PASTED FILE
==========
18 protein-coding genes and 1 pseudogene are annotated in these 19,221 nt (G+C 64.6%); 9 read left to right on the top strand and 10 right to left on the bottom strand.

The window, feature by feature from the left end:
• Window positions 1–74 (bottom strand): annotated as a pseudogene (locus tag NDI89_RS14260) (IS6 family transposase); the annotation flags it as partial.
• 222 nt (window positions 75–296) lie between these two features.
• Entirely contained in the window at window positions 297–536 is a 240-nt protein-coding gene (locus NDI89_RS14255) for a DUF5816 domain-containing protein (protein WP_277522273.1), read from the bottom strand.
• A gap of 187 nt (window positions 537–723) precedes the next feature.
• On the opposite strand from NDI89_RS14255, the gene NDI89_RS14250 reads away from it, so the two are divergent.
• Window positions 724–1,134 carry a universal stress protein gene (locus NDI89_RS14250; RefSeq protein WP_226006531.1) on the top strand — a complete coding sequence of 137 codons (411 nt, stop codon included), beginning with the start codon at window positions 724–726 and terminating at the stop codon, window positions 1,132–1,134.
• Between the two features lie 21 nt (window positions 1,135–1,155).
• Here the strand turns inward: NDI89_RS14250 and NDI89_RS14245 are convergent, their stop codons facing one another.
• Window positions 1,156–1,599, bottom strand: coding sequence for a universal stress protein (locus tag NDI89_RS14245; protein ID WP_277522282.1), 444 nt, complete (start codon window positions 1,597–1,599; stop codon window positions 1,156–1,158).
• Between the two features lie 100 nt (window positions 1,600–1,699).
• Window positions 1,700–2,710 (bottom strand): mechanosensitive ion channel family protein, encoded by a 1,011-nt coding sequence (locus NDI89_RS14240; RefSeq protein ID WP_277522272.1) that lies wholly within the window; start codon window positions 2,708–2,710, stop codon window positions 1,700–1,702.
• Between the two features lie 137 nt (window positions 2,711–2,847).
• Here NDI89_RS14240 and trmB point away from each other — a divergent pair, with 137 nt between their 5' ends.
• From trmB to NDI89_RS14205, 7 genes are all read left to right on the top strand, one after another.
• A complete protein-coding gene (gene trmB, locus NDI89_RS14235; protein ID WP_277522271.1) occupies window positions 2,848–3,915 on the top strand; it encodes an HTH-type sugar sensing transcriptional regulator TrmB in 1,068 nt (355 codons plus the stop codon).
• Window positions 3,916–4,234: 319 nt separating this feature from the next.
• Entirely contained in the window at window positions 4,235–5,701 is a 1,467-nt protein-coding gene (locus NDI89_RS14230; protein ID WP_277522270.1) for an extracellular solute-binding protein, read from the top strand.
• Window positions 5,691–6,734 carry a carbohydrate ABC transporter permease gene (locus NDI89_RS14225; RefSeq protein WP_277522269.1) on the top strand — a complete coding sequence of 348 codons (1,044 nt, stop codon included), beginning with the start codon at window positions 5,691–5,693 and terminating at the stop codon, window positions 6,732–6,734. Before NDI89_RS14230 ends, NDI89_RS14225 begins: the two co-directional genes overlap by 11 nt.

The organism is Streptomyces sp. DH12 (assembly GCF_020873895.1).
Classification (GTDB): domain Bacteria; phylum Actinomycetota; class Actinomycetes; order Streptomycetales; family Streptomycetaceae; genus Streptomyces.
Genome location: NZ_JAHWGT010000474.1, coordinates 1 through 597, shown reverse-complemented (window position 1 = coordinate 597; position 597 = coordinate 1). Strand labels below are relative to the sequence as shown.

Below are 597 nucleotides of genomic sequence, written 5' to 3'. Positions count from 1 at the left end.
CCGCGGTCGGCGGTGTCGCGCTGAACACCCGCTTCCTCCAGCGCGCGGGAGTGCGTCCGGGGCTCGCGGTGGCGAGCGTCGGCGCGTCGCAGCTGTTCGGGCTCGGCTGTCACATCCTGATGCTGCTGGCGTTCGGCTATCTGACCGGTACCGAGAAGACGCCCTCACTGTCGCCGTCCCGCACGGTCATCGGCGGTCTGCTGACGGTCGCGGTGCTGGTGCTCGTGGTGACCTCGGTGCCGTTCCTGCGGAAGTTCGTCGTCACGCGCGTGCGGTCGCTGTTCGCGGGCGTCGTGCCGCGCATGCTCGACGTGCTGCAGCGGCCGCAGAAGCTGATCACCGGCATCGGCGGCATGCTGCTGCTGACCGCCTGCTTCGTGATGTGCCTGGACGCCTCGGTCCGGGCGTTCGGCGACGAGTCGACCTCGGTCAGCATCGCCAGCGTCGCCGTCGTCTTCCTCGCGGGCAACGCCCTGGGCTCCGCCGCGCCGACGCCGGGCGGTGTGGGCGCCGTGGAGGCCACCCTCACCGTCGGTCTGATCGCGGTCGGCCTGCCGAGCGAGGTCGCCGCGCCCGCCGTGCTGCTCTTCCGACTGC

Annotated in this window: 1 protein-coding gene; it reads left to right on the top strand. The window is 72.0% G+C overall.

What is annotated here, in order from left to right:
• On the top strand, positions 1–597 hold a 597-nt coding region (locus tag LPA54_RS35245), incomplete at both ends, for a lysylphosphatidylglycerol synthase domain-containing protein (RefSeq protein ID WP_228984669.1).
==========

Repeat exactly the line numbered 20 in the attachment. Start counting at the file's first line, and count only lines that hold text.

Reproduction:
• Window positions 5,691–6,734 carry a carbohydrate ABC transporter permease gene (locus NDI89_RS14225; RefSeq protein WP_277522269.1) on the top strand — a complete coding sequence of 348 codons (1,044 nt, stop codon included), beginning with the start codon at window positions 5,691–5,693 and terminating at the stop codon, window positions 6,732–6,734. Before NDI89_RS14230 ends, NDI89_RS14225 begins: the two co-directional genes overlap by 11 nt.